As Lavelle et al10 argued, conventional singular approaches to research teaching and learning issues in medical education have limited the ability to provide solutions or to extend the theoretical frameworks that guide teaching and learning. Lavelle et al10 stated that mixed methods designs allow a ‘layered’ (p. 273) approach to assessment of the different strata of factors (social, personal, delivery methods, institutional, autobiographical) that may impact student readiness for learning.
We used 2 theories as frameworks to explain the findings of this study.11 The structuralist lens of Role theory12 was used to explain how the student’s perceptions of their future professional roles as physicians, veterinarians or public health practitioners, influenced by the culture of their discipline, may explain the differences in readiness for IPE and their perceived importance of the OH concept. The Theory Based Stakeholder Evaluation (TSE)13 model was used as an analytical framework for the focus group interviews with faculty. Gaps exist in the literature on the use of theoretical underpinnings to explain the stakeholder perspectives on the development of OH initiatives.
Intervention theories (programme theories) represent assumptions about how an intervention (programme) will alter (positively or negatively) the current institutional situation regarding the issue being addressed.13 The intervention theory used in the TSE,13 consists of 3 components: situation theory, causal theory and normative theory. Situation theory in this study describes the faculty and administrator participants’ assessment of the need for OH in the curriculum. Normative theory describes participants’ views of the opportunities presented with the development of OH. Finally, causal theory is used to describe the participants’ views of the challenges to developing the concept of OH in the curricula.
The purpose of this study was to provide insights, necessary for planning a successful introduction of OH into the MD and DVM curricula. Based on TSE, this then acted as a basis to generate information about (1) the institutional context and needs of the medical school pertaining to student readiness for IPE for familiarising them with the principles of OH (2) normative insights on the opportunities IPE and OH interventions could bring and (3) causes of problems of low readiness and how these can be eliminated through IPE interventions.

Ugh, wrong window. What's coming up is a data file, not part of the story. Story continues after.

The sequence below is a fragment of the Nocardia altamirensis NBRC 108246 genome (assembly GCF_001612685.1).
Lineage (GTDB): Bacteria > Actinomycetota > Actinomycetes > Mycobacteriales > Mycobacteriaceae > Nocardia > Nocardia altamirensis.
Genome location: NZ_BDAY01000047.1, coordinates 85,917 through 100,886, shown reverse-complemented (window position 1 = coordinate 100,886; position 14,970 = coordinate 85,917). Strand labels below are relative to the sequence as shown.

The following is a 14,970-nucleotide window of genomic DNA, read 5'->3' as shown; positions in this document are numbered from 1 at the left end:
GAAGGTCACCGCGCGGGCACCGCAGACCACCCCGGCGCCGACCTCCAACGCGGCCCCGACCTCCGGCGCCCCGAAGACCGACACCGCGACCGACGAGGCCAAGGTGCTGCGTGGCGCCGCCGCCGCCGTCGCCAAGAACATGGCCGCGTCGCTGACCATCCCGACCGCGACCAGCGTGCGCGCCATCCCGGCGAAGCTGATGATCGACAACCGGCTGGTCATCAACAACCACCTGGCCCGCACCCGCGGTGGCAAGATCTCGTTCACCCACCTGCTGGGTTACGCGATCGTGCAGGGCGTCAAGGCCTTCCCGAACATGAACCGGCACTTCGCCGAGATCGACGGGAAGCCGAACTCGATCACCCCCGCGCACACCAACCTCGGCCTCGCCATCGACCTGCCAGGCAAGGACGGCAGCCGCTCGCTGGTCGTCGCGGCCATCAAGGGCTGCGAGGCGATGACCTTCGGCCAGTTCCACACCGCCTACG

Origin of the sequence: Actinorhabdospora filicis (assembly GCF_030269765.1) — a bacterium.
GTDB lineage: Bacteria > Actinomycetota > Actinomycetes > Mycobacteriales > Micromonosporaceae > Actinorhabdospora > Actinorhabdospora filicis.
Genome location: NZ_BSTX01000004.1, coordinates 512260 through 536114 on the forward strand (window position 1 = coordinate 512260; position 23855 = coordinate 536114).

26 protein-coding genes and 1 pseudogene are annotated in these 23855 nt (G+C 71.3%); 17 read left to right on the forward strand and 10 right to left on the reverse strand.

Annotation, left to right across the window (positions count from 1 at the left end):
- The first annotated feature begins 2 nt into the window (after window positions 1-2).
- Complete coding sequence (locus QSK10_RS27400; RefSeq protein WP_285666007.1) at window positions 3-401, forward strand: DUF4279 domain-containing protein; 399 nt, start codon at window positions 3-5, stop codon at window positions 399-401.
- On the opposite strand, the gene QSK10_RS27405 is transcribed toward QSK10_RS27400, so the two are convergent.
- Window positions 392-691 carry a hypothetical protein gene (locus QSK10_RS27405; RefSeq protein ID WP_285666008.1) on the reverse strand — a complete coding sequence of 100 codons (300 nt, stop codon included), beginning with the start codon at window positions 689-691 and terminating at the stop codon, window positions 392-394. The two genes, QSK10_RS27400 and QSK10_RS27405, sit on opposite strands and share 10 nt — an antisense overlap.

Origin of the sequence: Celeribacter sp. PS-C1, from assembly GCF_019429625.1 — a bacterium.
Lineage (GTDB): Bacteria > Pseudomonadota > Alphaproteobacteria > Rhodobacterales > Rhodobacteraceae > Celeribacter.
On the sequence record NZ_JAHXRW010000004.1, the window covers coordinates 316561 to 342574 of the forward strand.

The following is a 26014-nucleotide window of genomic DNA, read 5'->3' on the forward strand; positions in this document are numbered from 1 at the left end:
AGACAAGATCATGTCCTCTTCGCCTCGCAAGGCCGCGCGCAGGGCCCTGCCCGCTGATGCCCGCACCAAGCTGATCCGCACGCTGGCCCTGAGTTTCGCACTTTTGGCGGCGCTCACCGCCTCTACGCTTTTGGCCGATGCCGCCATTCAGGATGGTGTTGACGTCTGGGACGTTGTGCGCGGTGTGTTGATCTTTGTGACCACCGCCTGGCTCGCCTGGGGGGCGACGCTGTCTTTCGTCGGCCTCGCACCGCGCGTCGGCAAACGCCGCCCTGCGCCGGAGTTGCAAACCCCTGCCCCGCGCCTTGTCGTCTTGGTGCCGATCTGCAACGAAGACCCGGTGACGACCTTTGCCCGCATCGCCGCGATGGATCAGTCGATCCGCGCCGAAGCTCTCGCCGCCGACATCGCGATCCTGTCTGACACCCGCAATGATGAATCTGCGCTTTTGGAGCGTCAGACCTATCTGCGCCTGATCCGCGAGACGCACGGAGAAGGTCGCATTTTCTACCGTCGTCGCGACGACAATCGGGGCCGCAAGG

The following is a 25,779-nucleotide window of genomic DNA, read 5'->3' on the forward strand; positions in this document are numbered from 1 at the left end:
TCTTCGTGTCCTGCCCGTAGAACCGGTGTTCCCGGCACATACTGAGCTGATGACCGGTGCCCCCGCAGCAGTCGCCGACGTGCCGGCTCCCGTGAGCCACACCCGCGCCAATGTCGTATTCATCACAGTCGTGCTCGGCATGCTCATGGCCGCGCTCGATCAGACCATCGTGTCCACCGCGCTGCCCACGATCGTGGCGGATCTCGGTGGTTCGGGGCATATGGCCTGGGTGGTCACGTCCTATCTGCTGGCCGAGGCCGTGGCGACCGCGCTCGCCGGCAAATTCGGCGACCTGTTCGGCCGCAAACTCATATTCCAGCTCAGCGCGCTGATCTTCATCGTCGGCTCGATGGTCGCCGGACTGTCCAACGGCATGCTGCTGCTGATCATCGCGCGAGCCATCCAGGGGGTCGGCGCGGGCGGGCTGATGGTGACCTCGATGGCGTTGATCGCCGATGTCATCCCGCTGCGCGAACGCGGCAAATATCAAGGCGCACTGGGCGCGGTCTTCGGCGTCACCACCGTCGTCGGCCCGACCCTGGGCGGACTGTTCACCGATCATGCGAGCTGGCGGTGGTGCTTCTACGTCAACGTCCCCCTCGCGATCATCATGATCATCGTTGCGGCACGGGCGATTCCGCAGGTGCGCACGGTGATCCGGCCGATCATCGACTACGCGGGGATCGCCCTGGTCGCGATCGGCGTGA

The research was conducted at a private University based offshore in the Caribbean that offers programmes such as the Doctor of Medicine (MD), Doctor of Veterinary Medicine (DVM), Master of Public Health (MPH) and an Arts and Sciences programme. The University caters mainly to North American students. The DVM programme is accredited by the American Veterinary Medical Association (AVMA) and the Royal College of Veterinary Surgeons (RCVS) and the MPH by the US Council on Education for Public Health (CEPH). The MD programme is accredited by many State level boards within the US and students must undertake the qualifying examination for medicine to obtain residencies at North American affiliate schools.
A sequential explanatory QUAN → qual Mixed Methods design was used which involved the collection and prioritisation of quantitative data followed by qualitative data. In the quantitative phase, a survey was conducted from October to November 2018, that included the Readiness for Interprofessional Learning Scale (RIPLS).14 The version of the RIPLS14 used for the purpose of this research consisted of 19 items that assess student readiness for IPE within 4 subscales: Teamwork, Negative Professional Identity, Positive Professional Identity and Roles and Responsibilities. Data were collected in Qualtrics over a 6 weeks’ period and analysed using SPSS version 24. The RIPLS was piloted with my EdD supervisor, a statistician, Chair of the Information Technology Department, an MD graduate, a DVM student, and a dual degree MD MPH and DVM MPH student.11 No problems were reported as arising from this pilot as everyone interpreted the questions as relevant to their own programmes as health professionals. For example for item 17, ‘the function of nurses and therapists is mainly to provide support for doctors’, veterinary students assumed this was in reference to the working relationship between veterinarians and veterinary nurses. All piloted data were removed from the survey before conducting the final study. A detailed analysis of the survey results can be found in a previously published paper by Roopnarine and Boeren.15 The survey also included 2 open-ended questions to obtain students understanding about the OH concept and its relevance to clinical practice.16 Demographic information as well as prior public health experience was also collected from the participants.15